This story has been updated to reflect new information confirming the U.S. airstrike.
Abu Hassan al-Muhajir, the successor to lead the Islamic State was killed in what is believed to be a U.S. airstrike in northern Syria, just one day after U.S. special operations forces raided a compound and took out the terrorist organization’s leader Abu Bakr al-Baghdadi.
Al-Muhajir, a spokesman for the ISIS terror group and the likely successor to Baghdadi, was being smuggled across northern Syria in the back of an oil tanker truck when the truck was hit by what appeared to be a U.S. airstrike, New York Times reported Sunday.
Following the previous ops, a senior assistent for al- Bagdadi is called Abu Hesen al Mouhjir was targeted in a village named Ein al Baat near Jaraboul city, the mission was conducted via direct coordination of SDF Intel & US military apart the ongiong ops to hunt ISIS leaders.
— Mazloum Abdî مظلوم عبدي (@MazloumAbdi) October 27, 2019
General Mazloum Abdi, a leader of Kurdish Syrian Defense Force (SDF), described the attack that took place near Jaraboul city and which he claims came as the result of intelligence coordination between the Kurds and U.S. military planners.
Hussein Nasser, a Syrian activist who reportedly spoke to witnesses at the scene of the attack, also credited the strike for having taken Muhajir out.
Close up footage of the tanker from @AbdullahAlmu7md shows still burning truck/tanker with #TFSA from a nearby checkpoint coming to inspect wreckage. 3 charred bodies believed to have been found. #SDF leader says #IslamicState spox was target in @CJTFOIR strike. pic.twitter.com/UDghJFCvXL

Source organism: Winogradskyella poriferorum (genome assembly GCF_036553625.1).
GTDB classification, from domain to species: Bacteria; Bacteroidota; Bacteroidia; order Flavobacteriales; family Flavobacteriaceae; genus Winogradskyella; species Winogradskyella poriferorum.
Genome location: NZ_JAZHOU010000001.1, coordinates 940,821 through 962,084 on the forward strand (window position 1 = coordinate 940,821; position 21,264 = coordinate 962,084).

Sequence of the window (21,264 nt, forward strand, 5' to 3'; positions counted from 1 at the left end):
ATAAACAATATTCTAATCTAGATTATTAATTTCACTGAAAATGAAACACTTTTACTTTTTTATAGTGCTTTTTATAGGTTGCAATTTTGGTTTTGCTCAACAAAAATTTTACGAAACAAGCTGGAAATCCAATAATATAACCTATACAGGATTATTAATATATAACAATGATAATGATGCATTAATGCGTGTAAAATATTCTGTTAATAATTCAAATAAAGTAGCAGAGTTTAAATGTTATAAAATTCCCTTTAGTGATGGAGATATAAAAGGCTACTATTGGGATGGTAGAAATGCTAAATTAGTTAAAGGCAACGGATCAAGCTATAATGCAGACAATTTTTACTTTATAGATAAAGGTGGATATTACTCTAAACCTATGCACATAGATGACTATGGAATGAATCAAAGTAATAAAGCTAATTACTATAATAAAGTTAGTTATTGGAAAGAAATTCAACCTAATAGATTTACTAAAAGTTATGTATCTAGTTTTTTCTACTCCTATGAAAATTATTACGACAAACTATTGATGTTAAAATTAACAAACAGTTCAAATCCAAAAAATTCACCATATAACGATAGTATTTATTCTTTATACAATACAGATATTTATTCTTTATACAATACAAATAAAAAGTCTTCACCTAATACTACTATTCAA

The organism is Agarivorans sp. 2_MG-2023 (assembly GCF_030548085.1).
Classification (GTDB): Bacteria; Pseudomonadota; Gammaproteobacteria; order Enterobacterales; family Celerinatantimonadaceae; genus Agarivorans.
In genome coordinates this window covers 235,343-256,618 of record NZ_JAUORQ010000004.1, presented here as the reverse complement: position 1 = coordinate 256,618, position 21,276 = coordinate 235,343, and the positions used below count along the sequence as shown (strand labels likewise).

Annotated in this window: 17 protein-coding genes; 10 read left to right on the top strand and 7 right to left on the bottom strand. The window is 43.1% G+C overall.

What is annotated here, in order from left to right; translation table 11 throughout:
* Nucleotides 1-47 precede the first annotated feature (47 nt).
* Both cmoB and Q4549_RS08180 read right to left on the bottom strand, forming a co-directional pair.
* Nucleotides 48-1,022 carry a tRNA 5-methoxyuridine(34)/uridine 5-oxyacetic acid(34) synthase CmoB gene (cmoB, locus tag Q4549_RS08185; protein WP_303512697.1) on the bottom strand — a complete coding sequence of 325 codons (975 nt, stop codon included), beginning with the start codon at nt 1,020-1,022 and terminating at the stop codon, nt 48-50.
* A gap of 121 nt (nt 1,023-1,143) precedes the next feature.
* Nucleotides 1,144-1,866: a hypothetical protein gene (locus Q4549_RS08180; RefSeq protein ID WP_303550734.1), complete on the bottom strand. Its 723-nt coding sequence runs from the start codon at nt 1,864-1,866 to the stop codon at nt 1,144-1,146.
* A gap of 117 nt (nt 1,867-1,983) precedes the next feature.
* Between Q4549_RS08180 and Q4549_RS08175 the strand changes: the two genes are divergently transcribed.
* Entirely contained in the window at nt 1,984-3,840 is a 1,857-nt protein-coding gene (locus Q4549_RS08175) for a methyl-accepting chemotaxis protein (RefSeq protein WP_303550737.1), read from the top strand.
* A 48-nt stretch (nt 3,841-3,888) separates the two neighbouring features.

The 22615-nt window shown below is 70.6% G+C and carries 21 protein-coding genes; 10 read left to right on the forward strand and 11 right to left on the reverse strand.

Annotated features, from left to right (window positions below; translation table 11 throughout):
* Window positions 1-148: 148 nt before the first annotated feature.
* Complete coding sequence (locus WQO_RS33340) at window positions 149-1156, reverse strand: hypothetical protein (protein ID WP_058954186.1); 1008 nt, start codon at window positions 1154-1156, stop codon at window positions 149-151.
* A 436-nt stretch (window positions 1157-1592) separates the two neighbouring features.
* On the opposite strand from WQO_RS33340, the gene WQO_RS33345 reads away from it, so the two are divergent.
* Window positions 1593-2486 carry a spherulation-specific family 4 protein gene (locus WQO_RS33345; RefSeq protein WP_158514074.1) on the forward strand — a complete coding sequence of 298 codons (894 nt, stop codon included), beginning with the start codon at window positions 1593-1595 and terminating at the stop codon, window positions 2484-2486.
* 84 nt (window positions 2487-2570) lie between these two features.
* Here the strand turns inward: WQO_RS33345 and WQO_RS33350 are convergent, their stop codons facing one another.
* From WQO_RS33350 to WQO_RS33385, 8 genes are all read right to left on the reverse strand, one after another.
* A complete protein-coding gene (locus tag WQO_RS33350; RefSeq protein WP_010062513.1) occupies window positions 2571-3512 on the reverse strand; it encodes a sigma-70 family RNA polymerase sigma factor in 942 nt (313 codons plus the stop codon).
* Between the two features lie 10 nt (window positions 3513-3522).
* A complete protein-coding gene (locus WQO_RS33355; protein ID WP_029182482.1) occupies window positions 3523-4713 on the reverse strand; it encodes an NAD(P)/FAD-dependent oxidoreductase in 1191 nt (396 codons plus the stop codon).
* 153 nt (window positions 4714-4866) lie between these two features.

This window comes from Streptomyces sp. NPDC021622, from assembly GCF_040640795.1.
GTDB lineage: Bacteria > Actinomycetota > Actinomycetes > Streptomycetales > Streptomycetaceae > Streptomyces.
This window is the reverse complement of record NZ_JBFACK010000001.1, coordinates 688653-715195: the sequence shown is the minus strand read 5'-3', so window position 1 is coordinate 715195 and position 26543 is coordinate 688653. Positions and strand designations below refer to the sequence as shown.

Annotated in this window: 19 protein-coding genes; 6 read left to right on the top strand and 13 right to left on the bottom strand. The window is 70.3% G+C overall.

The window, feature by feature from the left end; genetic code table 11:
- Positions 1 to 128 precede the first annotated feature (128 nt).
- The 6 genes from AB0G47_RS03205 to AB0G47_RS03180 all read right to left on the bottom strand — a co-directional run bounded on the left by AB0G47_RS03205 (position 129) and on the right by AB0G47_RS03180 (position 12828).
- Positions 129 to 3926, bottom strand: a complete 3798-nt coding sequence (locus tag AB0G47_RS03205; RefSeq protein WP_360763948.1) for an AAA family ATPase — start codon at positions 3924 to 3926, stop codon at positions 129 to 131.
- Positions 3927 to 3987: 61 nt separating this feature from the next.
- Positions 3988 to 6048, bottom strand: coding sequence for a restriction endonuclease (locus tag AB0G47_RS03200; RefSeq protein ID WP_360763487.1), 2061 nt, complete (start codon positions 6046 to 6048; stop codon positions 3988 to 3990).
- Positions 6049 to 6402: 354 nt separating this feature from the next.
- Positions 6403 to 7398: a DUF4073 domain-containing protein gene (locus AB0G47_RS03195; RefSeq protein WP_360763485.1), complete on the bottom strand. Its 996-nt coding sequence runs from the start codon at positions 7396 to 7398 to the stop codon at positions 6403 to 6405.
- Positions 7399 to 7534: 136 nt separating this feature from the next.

— Riam Dalati (@Dalatrm) October 27, 2019
After initial uncertainty about the accuracy of reports of Al-Muhajir’s death, an unnamed State Department official did confirm his death to Fox News.
Al-Muhajir has remained an elusive figure in the ISIS leadership as Muhajir is only a name the spokesman adopted since joining the terror group. His true name and nationality remain unknown — a point that likely complicates efforts to confirm his identity.
The spokesman was among a list of ISIS figures likely to replace Baghdadi. Muhajir’s reported death followed only a few hours after U.S. special forces raided Baghdadi’s compound. The terror group leader took his own life and the lives of three of his children with a suicide bomb after U.S. forces trapped him into a tunnel.
Despite the blast, these U.S. special forces who carried out the raid against Baghdadi were reportedly able to confirm his identity through DNA testing on site. They were also able to collect intel from the ISIS leader’s compound.
In a press statement announcing the Saturday night raid against Baghdadi, President Donald Trump said U.S. military leadership would work to determine the remaining ISIS leadership structure and continue to pursue the terror organization.
In his Sunday statement, Trump credited Gen. Mazloum’s same Kurdish forces for contributing to the intel that allowed U.S. forces to find Baghdadi.
Trump’s decision in recent weeks to withdraw U.S. troops from Syria has led to some concern about an ISIS resurgence. It remains to be seen if continued strikes against the group’s leadership will suppress the group, which has already lost most of its territory, including its one-time Syrian stronghold in Baghouz.